Genes & cancer 05/2012; 3(5-6):341-52.
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    ABSTRACT: Caveolin-1 (CAV1) is an essential structural constituent of caveolae, specialized lipid raft microdomains on the cell membrane involved in endocytosis and signal transduction, which are inexplicably deregulated and are associated with aggressiveness in numerous cancers. Here we identify CAV1 as a direct transcriptional target of oxygen-labile hypoxia-inducible factor 1 and 2 that accentuates the formation of caveolae, leading to increased dimerization of EGF receptor within the confined surface area of caveolae and its subsequent phosphorylation in the absence of ligand. Hypoxia-inducible factor-dependent up-regulation of CAV1 enhanced the oncogenic potential of tumor cells by increasing the cell proliferative, migratory, and invasive capacities. These results support a concept in which a crisis in oxygen availability or a tumor exhibiting hypoxic signature triggers caveolae formation that bypasses the requirement for ligand engagement to initiate receptor activation and the critical downstream adaptive signaling during a period when ligands required to activate these receptors are limited or are not yet available.
    Proceedings of the National Academy of Sciences 03/2012; 109(13):4892-7. · 9.81 Impact Factor
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    ABSTRACT: The transport and sorting of cell surface receptors into membrane-bound intracellular compartments is crucial for cellular homeostasis. Defects in receptor trafficking are associated with several diseases, including cancer. Recent advances in our understanding of mechanisms that control receptor trafficking have highlighted the involvement of membrane trafficking in cell signaling, as well as in biological processes, including cell migration and invasion. In this review, we summarize current knowledge of how cargos, focusing on receptor tyrosine kinases (RTKs) and integrins, are dynamically transported through the endosomal pathway for recycling, and how this promotes spatially restricted signaling microdomains associated with distinct biological responses. We discuss mechanisms through which dysregulation of membrane trafficking contributes to tumorigenesis and potential therapeutic approaches.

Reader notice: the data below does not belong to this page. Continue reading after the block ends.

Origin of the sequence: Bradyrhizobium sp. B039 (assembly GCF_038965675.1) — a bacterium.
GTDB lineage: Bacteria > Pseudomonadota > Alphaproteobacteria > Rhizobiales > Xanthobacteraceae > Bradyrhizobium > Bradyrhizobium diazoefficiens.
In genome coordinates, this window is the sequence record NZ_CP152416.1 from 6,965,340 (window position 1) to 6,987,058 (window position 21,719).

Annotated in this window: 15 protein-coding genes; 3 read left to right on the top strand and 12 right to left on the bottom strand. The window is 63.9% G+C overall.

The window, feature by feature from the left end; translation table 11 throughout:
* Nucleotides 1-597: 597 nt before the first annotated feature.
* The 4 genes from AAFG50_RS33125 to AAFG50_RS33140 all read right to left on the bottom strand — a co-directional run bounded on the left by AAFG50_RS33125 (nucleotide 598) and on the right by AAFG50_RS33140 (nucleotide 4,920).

Trends in cell biology 03/2012; 22(5):231-40. · 12.12 Impact Factor

Publication Stats

2k Citations
602.96 Total Impact Points

Institutions

  • 2002–2014
    • McGill University
      • • Department of Biochemistry
      • • Department of Medicine
      • • McGill Centre for Bioinformatics
      Montréal, Quebec, Canada
  • 2009–2012
    • University of Toronto
      • Department of Laboratory Medicine and Pathobiology
      Toronto, Ontario, Canada
    • Université de Montréal
      Montréal, Quebec, Canada
  • 2002–2006
    • McGill University Health Centre
      Montréal, Quebec, Canada